By RICHARD A. OPPEL Jr. and TAIMOOR SHAH
KABUL, Afghanistan — At least 13 Afghans were killed on Wednesday morning when a bomb exploded at a market in an attack aimed at a NATO-backed program to reduce opium cultivation in the restive southern province of Helmand, local authorities said.
Most of the victims were farmers and other Afghans lined up to receive fertilizer and seeds from the NATO-backed Food Zone program, which is designed to persuade farmers to switch from poppy cultivation, the most profitable crop in Helmand, to wheat and other crops.
Daoud Ahmadi, spokesman for the Helmand provincial governor, said 45 people were wounded, including eight children and a policeman. The attack took place between the provincial capital of Lashkar Gah and Gereshk, a volatile city with a significant Taliban presence about 25 miles to the north.
Helmand is a focus of the Taliban insurgency against the American-led coalition inAfghanistan.
An irrigation ditch near the attack turned red from blood flowing into the water, said the district governor of Gereshk, Haji Abdul Ahad Khan.
The acting Helmand provincial police chief, Col. Kamaluddin Khan, said the bomb was hidden on a bicycle, but Mr. Ahad Khan blamed a suicide bomber on a motorcycle.
The blast struck a busy shopping area known as the Wednesday bazaar, which is open one day a week and serves villagers from the area surrounding Gereshk who come to sell livestock, food and other goods and to buy their own supplies.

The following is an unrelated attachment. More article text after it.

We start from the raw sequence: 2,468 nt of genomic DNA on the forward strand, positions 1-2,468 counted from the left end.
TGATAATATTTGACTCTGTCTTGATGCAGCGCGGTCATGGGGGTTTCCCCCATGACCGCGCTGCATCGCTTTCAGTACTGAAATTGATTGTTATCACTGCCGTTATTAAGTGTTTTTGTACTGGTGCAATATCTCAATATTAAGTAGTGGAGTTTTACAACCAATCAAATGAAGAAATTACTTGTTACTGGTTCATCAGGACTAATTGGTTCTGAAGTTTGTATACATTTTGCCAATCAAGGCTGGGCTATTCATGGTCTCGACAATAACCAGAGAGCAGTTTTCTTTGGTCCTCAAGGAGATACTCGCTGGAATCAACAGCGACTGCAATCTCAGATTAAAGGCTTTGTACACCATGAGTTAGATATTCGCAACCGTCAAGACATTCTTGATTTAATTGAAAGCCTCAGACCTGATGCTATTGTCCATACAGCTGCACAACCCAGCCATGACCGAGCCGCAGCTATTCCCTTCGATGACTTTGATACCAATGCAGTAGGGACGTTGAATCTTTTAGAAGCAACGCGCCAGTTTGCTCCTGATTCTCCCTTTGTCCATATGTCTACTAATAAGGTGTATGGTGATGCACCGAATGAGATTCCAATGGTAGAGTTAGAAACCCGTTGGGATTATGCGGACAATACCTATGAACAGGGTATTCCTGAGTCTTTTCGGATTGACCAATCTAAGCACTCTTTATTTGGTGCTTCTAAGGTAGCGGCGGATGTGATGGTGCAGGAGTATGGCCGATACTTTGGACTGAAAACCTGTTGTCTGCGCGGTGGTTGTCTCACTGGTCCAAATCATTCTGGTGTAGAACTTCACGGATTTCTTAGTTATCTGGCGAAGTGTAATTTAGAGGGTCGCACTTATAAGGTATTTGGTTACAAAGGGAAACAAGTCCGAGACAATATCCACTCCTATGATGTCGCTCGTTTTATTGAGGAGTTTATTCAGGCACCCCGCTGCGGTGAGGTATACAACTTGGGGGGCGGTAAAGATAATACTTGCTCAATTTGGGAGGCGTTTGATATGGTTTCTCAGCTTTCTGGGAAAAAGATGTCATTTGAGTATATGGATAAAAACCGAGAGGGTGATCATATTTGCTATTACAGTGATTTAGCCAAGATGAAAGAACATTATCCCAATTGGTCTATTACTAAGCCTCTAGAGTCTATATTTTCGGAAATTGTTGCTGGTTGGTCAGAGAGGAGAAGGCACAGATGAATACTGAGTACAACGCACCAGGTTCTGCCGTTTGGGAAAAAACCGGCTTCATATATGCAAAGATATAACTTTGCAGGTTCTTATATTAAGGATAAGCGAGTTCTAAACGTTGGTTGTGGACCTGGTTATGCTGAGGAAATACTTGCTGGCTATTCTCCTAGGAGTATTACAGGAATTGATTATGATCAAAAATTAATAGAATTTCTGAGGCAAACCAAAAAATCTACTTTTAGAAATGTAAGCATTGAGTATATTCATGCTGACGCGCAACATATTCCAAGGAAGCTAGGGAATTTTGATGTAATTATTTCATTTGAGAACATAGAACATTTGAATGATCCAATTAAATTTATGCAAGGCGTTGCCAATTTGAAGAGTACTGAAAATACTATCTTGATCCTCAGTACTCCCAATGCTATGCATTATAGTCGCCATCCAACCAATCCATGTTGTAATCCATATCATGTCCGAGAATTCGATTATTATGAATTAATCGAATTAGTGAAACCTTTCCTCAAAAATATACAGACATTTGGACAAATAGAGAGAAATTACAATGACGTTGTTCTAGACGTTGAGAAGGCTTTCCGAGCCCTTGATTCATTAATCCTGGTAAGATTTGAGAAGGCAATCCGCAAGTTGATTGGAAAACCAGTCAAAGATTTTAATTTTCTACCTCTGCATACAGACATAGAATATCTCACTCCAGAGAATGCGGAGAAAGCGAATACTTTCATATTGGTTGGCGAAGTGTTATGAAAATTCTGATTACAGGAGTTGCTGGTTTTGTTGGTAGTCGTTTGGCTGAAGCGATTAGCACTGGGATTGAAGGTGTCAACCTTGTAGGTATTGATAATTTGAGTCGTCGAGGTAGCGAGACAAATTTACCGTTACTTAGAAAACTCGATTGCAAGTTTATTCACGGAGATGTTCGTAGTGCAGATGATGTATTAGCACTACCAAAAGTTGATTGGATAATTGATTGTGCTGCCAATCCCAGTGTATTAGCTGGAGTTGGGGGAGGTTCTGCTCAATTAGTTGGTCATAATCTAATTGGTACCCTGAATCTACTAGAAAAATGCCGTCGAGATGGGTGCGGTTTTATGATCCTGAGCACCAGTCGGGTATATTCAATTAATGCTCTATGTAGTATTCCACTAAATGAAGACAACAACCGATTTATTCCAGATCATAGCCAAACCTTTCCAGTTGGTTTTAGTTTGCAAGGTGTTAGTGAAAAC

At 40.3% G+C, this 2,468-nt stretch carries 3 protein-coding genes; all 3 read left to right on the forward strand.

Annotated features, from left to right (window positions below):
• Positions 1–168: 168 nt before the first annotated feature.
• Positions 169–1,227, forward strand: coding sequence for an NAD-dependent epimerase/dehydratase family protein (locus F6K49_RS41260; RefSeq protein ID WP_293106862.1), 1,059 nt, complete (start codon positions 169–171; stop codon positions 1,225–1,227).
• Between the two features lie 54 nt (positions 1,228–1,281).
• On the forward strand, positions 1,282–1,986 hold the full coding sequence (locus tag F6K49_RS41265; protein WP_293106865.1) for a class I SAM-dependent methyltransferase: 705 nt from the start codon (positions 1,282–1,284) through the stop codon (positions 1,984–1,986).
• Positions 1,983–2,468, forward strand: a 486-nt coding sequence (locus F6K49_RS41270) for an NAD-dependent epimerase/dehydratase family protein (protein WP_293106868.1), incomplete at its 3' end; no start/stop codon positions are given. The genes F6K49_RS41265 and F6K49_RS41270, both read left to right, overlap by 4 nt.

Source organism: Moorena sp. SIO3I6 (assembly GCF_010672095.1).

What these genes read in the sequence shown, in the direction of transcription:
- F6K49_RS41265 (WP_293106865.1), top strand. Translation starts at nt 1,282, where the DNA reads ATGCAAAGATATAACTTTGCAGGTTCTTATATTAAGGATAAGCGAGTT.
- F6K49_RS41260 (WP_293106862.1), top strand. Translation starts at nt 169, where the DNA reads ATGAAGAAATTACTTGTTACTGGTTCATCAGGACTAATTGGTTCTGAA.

Local officials said the attack was clearly aimed at Afghans waiting to obtain aid from the seed-and-fertilizer-distribution program, which helps Afghans in Helmand who forego opium farming. Helmand accounts for the majority of the world’s poppy cultivation despite years of efforts by NATO to curb the industry.
“The Taliban and narcotics smugglers were behind this attack,” said Mr. Ahmadi, the spokesman for the Helmand provincial governor, Gulab Mangal, who has been a supporter of the Food Zone program and other western-backed efforts to reduce poppy cultivation.
“This was an attempt at intimidating people and stopping the process of development and peace building in the province,” Mr. Ahmadi said.
A statement from the NATO military command in Kabul said the attack took place in the Nahr-e Saraj district. Early reports indicated that at least 35 civilians were wounded along with an unspecified number killed but the “the nature of the explosion is currently unknown,” NATO said.
Richard A. Oppel Jr. reported from Kabul, Afghanistan and Taimoor Shah from Kandahar, Afghanistan. Sangar Rahimi contributed reporting from Kabul.